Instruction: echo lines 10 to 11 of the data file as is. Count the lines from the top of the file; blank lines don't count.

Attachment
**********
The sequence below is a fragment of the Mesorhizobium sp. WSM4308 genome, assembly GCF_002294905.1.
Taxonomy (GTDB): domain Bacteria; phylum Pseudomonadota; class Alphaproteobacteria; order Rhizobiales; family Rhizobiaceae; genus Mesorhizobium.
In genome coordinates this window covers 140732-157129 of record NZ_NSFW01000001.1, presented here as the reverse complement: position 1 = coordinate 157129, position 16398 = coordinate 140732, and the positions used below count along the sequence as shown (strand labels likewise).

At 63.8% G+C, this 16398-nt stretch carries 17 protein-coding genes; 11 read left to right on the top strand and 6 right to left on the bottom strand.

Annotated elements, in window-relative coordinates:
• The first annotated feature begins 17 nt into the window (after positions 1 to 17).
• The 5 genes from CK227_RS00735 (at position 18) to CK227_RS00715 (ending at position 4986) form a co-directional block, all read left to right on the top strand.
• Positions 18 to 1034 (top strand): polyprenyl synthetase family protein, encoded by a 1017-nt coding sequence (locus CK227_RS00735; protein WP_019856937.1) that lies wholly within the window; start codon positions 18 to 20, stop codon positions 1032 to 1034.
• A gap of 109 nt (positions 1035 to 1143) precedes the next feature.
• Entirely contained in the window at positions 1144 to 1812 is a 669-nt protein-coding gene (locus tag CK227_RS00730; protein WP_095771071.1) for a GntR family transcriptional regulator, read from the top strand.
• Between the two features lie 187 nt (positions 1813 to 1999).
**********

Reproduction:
• Entirely contained in the window at positions 1144 to 1812 is a 669-nt protein-coding gene (locus tag CK227_RS00730; protein WP_095771071.1) for a GntR family transcriptional regulator, read from the top strand.
• Between the two features lie 187 nt (positions 1813 to 1999).